LEAVES Opposite, simple, spiral, 2 per node, spaced somewhat evenly along stem, divergent from stem. Stipules absent. Leaves petiolate, petiole terete, 0.2-0.6 cm long, with long and unbranched hairs, erect or spreading, distributed throughout; not glabrescent, eglandular, occassionally tinged with purple. Leaf blades: abaxial surface light green, adaxial surface green; elliptic or oblong or ovate or obovate, bilaterally symmetric, 2-7.5 cm long, 1-4.5 cm wide, base cuneate or obtuse, margin entire or ciliate, apex acute (occasionally mucronulate). Abaxial surface with long and unbranched hairs, erect or appressed or spreading, light brown or white or light gray, moderately dense or dense, distributed throughout; not glabrescent, with minute (visible at 25x), stalked glands on veins. Adaxial surface with long and unbranched hairs, erect or appressed or spreading, light brown or white or light gray, sparse or moderately dense, distributed throughout; not glabrescent, eglandular.

INFLORESCENCES Bisexual, axillary 2-flowered cyme. Peduncle 0.5-1.5 cm long, hairy, occasionally tinged with purple. Rachis absent, flowers sessile at apex of peduncle. Bracts sessile, green (occasionally tinged with purple), lanceolate or elliptic, 3-13 mm long, 1-2.5 mm wide, base cuneate, margin ciliate, with long and unbranched hairs, eglandular, occasionally foliaceous. Bracteoles 2, green, ovate or obovate, 1.5-2.5 mm long, 1-1.5 mm wide, margin ciliate, apex acute or obtuse, with long and unbranched hairs, eglandular.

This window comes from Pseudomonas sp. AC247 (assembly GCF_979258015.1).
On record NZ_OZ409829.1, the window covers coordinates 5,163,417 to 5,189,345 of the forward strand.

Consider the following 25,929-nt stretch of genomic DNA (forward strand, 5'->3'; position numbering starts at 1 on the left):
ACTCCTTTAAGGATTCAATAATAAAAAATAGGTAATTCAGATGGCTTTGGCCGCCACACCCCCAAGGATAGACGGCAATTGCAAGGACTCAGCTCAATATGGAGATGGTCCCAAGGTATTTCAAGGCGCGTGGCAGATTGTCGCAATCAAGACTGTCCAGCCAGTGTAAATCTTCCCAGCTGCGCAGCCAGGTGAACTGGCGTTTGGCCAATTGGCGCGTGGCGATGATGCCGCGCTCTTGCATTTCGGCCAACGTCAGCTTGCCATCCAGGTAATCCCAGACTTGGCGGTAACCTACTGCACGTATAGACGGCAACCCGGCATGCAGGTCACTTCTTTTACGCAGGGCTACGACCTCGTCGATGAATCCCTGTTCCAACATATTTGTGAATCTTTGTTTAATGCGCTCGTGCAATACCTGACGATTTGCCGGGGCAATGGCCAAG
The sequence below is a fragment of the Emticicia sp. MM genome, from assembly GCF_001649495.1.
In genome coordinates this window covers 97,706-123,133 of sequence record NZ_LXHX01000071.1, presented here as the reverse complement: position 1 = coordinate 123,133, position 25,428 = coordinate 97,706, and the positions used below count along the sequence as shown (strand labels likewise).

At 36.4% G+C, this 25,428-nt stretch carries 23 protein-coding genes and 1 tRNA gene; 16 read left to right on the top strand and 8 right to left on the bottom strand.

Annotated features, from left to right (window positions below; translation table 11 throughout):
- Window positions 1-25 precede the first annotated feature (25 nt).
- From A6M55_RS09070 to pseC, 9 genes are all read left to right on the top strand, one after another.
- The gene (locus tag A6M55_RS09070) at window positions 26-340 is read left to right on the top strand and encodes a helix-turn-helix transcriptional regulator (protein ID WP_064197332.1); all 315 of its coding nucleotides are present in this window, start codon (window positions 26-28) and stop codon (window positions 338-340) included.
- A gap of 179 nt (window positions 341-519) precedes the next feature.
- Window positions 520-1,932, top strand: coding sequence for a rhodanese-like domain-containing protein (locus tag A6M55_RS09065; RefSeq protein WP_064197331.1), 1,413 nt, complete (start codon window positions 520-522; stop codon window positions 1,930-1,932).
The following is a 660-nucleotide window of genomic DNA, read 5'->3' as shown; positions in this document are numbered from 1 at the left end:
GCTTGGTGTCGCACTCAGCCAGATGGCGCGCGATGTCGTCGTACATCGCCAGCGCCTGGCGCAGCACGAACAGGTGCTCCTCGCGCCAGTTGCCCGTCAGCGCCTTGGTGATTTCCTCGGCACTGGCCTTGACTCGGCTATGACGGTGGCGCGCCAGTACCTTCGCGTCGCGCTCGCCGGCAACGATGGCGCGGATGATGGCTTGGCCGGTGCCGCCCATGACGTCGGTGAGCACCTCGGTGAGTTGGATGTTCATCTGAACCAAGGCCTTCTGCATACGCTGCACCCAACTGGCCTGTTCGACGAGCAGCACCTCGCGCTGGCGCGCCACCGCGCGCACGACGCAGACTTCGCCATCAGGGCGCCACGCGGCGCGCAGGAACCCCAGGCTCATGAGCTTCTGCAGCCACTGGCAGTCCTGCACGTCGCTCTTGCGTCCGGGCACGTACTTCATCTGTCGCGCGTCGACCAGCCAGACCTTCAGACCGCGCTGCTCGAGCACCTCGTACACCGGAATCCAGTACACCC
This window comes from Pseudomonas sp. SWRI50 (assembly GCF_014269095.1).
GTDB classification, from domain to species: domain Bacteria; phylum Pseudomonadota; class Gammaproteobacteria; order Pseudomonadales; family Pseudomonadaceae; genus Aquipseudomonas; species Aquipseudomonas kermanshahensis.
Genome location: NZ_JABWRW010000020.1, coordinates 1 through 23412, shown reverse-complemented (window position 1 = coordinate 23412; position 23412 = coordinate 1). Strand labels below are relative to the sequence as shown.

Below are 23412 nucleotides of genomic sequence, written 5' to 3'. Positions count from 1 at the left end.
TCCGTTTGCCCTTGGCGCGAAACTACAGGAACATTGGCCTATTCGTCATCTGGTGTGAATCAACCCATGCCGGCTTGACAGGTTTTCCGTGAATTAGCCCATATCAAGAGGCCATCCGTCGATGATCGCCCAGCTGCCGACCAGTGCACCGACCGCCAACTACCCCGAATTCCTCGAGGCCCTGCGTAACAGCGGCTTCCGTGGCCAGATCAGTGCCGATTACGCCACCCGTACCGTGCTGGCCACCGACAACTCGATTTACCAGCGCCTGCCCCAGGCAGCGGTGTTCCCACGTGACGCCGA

FLOWERS Serotinous, formed on last season's growth, bisexual, with sepals and petals readily distinguishable from one another, 5-merous, 2 flowers per inflorescence, fragrant. Calyx actinomorphic, of fused sepals, persistent, abaxial and adaxial surfaces light yellowish green or light green. Sepal lobes 5, often tinged with purple, narrow oblong or lanceolate, 1-2 mm long, 0.5 mm wide, margin entire or ciliate, apex acute or obtuse, glabrous, eglandular. Corolla zygomorphic, of fused petals, deciduous, abaxial and adaxial surfaces light yellow or yellow or white (usually turning darker yellow after anthesis), 12-15 mm long, gibbous at base. Petal lobes 5. Margin entire, apex obtuse, abaxial surface with long and unbranched hairs, eglandular, adaxial surface glabrous, eglandular. Gynoecium syncarpous. Locules 2-3. Stigmas 1, capitate. Styles 1. Ovary inferior, glabrous, eglandular. Placentation axile. Androecium epipetalous, exserted, haplostemous, inserted near the top of the corolla tube. Stamens 5. Anthers opening along the long axis, yellow, glabrous, eglandular. Filaments straight, light yellow or white, glabrous. For a detailed analysis of the flower micro-anatomy and vascularization see Wilkinson, 1948.